1939
Most influential: Panzer II
Finest: Panzer IV

Motivation: The Panzer II was the most influential tank of 1939 since it was the most commonly used tank in the Polish campaign, and the Panzer IV was the finest because of its able 75mm tank gun that was excellent at fighting soft targets.

1940
Most influential: Panzer IV
Finest: Panzer IV

Motivation: The Panzer IV was common during Fall Gelb. Other than that, what I said above.

Additional commentary: I find it wortwhile to point out that I don't consider the Char B1 bis the finest tank because of its 47mm tank gun. While it would outclass a Panzer IV in a tank to tank battle, it wouldn't be as capable of fighting soft targets, which is what tanks for the most part fought.

1941
Most influential: Panzer III
Finest: KV-1

Motivation: The Panzer III was the most common tank during Barbarossa, being roughly twice as common as the Panzer IV. And as for the KV-1, it was a beast with its thick armor and able 76mm tank gun, that was capable of effectively fighting enemy armor and infantry alike.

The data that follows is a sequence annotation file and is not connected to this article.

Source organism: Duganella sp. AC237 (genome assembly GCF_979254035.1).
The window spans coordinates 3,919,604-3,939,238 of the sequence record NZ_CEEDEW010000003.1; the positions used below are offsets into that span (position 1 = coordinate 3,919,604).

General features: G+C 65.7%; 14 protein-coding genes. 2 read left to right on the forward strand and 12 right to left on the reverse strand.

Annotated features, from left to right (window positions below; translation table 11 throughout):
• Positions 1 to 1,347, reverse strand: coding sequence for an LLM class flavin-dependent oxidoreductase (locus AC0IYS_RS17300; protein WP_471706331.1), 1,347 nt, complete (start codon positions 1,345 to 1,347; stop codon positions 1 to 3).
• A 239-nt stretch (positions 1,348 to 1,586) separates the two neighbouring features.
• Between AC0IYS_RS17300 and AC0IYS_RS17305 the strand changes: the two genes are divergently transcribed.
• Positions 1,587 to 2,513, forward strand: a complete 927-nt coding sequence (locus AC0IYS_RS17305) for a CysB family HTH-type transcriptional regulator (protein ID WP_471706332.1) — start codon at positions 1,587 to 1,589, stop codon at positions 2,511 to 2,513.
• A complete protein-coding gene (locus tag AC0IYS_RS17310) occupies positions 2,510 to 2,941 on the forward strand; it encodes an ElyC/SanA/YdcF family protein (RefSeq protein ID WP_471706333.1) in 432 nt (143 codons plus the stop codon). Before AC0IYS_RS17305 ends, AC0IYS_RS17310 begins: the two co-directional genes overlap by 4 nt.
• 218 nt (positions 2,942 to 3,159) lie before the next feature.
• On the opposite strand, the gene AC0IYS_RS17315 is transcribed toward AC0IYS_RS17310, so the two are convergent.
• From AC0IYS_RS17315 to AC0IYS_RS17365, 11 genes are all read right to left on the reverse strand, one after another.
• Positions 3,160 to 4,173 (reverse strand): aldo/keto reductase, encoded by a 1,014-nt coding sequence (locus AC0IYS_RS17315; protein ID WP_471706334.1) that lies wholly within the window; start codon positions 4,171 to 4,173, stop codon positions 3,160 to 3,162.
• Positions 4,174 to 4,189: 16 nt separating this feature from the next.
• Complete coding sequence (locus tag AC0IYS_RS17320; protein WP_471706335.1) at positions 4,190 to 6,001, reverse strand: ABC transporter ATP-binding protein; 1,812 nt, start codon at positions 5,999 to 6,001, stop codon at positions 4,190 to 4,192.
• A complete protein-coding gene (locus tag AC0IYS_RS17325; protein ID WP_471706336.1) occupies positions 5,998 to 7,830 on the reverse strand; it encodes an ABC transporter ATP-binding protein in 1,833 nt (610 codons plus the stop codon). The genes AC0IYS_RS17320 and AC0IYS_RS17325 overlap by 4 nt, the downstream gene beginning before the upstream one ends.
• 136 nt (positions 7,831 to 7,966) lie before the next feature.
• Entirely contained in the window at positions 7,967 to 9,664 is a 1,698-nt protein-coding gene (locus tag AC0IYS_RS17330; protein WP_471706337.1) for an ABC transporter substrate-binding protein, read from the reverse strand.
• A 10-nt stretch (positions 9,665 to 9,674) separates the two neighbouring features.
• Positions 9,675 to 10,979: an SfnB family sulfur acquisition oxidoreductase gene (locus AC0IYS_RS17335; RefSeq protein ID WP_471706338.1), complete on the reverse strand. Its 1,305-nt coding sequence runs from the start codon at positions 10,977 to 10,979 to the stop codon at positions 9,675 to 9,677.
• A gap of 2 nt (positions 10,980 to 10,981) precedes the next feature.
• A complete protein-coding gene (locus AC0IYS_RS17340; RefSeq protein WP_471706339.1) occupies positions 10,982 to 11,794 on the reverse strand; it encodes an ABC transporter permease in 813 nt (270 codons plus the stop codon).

Additional commentary: I chose not to pick the T-34/76 as the most important tank of 1941, simply because the T-34/76 didn't have a nearly as great impact in 1941 as in the later years, since "only" ~3000 were deployed, and they suffered from various issues.

1942
Most influential: T-34
Finest: Panzer IV

Motivation: At this time, the T-34/76 had entered massproduction, and was the main tank of the Russian forces. The Panzer III with its new 50mm L/60 tank gun was capable of fighting it, and the German crews still had superior training, but I chose to vote for the T-34/76 simply because of the scope of its usage.

And the finest tank of 1942 was definitely the Panzer IV Ausf.G. It was capable of knocking out the Russian T-34/76s with impunity, and although it was yet to become common, it did see service and perform well when encountering enemy armor.

1943
Most influential: T-34
Finest: Tiger I

Motivation: Basically the same as above for the T-34/76. And as for the Tiger I, I naturally chosed it for its tactical prowess.

1944
Most influential: T-34
Finest: Panther

Motivation: The T-34 was still the most widely used Russian tank, and by now it had been upgraded to carry a 85mm tank gun slightly superior to the Panzer IV's 75mm L/48.

The Panther I picked as the finest because it was a good all around tank, capable of engaging both enemy infantry and armor. And unlike the Tiger I, it wasn't that bad on an operational level.